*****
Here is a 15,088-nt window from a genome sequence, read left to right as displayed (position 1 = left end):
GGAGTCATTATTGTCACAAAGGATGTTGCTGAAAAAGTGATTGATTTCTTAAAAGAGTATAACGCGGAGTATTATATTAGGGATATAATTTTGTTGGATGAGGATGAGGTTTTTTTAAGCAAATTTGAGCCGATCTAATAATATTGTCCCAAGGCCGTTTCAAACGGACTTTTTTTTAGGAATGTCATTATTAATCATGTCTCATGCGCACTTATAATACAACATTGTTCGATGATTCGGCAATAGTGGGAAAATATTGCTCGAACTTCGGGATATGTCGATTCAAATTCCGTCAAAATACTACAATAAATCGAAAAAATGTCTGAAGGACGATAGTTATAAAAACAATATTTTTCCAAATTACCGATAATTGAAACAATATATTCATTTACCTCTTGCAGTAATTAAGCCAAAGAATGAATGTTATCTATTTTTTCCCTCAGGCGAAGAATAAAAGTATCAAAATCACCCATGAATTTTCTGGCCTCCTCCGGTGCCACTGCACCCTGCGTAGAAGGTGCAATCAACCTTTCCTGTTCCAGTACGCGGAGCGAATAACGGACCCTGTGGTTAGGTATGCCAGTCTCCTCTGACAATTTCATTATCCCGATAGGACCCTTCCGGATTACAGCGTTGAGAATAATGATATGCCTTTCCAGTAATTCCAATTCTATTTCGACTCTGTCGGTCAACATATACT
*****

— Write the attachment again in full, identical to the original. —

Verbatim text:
Here is a 15,088-nt window from a genome sequence, read left to right as displayed (position 1 = left end):
GGAGTCATTATTGTCACAAAGGATGTTGCTGAAAAAGTGATTGATTTCTTAAAAGAGTATAACGCGGAGTATTATATTAGGGATATAATTTTGTTGGATGAGGATGAGGTTTTTTTAAGCAAATTTGAGCCGATCTAATAATATTGTCCCAAGGCCGTTTCAAACGGACTTTTTTTTAGGAATGTCATTATTAATCATGTCTCATGCGCACTTATAATACAACATTGTTCGATGATTCGGCAATAGTGGGAAAATATTGCTCGAACTTCGGGATATGTCGATTCAAATTCCGTCAAAATACTACAATAAATCGAAAAAATGTCTGAAGGACGATAGTTATAAAAACAATATTTTTCCAAATTACCGATAATTGAAACAATATATTCATTTACCTCTTGCAGTAATTAAGCCAAAGAATGAATGTTATCTATTTTTTCCCTCAGGCGAAGAATAAAAGTATCAAAATCACCCATGAATTTTCTGGCCTCCTCCGGTGCCACTGCACCCTGCGTAGAAGGTGCAATCAACCTTTCCTGTTCCAGTACGCGGAGCGAATAACGGACCCTGTGGTTAGGTATGCCAGTCTCCTCTGACAATTTCATTATCCCGATAGGACCCTTCCGGATTACAGCGTTGAGAATAATGATATGCCTTTCCAGTAATTCCAATTCTATTTCGACTCTGTCGGTCAACATATACT